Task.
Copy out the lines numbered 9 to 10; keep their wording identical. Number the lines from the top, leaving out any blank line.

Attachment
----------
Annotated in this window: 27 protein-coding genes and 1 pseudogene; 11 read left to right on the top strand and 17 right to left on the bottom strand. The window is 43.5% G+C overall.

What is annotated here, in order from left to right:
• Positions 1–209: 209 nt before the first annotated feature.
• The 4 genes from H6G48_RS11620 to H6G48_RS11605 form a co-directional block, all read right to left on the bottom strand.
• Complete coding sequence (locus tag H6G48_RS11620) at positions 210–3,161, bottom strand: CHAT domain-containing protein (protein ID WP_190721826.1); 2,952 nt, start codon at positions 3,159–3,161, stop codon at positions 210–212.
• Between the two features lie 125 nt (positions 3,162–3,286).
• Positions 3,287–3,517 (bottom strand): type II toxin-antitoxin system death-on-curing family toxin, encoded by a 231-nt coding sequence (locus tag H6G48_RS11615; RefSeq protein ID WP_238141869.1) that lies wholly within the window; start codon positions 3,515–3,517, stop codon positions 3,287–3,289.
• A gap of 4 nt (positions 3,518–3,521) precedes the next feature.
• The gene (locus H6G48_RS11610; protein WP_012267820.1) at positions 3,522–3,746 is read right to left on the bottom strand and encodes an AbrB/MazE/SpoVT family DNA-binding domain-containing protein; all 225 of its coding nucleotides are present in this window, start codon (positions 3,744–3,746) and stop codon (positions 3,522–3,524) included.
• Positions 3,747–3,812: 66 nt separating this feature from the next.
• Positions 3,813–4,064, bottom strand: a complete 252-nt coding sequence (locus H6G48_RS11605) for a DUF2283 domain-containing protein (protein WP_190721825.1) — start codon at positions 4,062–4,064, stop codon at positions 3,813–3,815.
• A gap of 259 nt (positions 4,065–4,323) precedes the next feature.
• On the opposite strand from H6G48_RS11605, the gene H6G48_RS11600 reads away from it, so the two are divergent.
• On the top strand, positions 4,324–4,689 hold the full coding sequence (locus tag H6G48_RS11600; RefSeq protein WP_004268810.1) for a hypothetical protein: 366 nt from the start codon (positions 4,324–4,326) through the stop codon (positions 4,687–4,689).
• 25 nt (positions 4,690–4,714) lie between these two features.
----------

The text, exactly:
• The gene (locus H6G48_RS11610; protein WP_012267820.1) at positions 3,522–3,746 is read right to left on the bottom strand and encodes an AbrB/MazE/SpoVT family DNA-binding domain-containing protein; all 225 of its coding nucleotides are present in this window, start codon (positions 3,744–3,746) and stop codon (positions 3,522–3,524) included.
• Positions 3,747–3,812: 66 nt separating this feature from the next.